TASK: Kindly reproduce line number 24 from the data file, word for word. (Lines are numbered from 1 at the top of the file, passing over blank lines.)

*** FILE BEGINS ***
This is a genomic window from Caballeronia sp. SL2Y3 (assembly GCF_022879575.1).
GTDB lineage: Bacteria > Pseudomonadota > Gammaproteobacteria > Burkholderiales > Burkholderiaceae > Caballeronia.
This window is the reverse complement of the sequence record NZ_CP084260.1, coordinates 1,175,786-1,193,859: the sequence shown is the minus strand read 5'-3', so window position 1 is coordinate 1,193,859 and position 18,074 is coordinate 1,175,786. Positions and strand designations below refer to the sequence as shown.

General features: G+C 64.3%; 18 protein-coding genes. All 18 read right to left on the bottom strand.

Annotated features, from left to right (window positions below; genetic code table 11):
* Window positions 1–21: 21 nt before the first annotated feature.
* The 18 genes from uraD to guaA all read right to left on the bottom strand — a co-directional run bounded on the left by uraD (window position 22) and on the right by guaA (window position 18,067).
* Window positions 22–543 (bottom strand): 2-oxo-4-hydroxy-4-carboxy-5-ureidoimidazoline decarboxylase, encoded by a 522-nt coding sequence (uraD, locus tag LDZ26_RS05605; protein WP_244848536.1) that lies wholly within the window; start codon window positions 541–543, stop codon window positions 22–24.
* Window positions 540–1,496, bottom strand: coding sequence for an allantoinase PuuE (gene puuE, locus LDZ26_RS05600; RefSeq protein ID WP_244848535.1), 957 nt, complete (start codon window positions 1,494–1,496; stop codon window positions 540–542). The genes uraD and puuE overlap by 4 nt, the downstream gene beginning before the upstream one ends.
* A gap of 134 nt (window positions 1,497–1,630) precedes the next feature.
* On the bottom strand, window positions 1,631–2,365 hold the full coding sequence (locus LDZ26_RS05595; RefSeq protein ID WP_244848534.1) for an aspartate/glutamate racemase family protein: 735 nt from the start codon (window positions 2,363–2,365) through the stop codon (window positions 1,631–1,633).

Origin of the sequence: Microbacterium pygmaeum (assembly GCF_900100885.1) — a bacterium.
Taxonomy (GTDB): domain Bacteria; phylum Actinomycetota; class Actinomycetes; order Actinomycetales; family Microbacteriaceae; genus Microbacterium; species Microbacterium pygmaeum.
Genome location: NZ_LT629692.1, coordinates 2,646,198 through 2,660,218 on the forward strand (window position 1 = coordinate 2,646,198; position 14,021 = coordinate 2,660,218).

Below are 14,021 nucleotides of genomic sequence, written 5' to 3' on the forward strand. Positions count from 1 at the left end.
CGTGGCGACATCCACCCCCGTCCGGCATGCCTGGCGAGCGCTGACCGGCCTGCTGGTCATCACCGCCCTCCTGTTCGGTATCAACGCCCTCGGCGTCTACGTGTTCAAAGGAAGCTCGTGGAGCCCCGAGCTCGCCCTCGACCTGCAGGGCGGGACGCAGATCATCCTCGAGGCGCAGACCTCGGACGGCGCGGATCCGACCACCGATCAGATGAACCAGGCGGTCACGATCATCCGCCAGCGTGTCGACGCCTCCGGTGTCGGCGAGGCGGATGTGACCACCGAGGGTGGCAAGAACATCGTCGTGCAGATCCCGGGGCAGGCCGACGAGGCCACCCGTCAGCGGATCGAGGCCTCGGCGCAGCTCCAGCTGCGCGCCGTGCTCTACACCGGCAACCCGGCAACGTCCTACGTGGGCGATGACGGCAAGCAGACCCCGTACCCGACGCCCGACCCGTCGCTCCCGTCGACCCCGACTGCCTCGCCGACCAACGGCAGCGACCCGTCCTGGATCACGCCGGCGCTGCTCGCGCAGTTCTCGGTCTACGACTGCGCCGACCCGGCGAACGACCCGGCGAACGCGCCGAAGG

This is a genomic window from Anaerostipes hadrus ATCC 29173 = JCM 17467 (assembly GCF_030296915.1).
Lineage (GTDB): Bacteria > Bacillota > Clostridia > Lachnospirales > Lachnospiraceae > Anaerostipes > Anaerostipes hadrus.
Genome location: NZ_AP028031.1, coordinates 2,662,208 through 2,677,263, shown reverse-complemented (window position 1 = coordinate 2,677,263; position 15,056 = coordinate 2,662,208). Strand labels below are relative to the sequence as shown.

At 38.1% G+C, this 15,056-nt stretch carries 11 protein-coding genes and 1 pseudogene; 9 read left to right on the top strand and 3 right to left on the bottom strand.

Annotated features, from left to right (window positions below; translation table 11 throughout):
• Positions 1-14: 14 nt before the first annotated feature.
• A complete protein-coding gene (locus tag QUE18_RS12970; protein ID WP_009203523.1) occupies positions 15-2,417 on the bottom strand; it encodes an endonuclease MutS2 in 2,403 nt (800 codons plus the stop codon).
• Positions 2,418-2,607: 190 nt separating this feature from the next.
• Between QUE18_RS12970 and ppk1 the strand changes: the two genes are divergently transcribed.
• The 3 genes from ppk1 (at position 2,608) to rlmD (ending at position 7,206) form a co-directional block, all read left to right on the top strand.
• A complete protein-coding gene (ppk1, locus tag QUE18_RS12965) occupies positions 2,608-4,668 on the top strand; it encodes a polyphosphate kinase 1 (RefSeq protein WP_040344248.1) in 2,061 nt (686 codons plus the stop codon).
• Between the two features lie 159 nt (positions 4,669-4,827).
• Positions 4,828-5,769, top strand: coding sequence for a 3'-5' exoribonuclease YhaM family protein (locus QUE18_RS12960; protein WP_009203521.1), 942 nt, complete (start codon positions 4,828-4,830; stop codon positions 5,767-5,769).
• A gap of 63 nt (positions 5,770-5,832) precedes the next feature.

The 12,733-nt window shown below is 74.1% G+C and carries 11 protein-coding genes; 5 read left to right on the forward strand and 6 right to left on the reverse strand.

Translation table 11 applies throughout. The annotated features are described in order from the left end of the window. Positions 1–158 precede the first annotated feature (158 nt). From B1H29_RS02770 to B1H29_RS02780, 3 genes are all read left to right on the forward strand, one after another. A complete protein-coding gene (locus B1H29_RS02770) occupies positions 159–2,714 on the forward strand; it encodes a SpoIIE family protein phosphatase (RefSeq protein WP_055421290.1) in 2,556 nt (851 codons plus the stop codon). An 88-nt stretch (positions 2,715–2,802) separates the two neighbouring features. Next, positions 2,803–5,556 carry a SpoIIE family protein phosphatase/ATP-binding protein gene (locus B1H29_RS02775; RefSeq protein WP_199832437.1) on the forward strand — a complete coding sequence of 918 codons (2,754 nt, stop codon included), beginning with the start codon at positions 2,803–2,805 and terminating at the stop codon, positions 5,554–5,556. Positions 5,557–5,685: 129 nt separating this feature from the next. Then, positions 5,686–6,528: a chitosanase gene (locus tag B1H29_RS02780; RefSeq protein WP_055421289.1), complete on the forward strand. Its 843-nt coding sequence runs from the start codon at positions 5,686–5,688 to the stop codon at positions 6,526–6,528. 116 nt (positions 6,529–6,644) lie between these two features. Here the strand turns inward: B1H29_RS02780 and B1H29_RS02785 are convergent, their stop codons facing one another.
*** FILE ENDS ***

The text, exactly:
• Positions 2,418-2,607: 190 nt separating this feature from the next.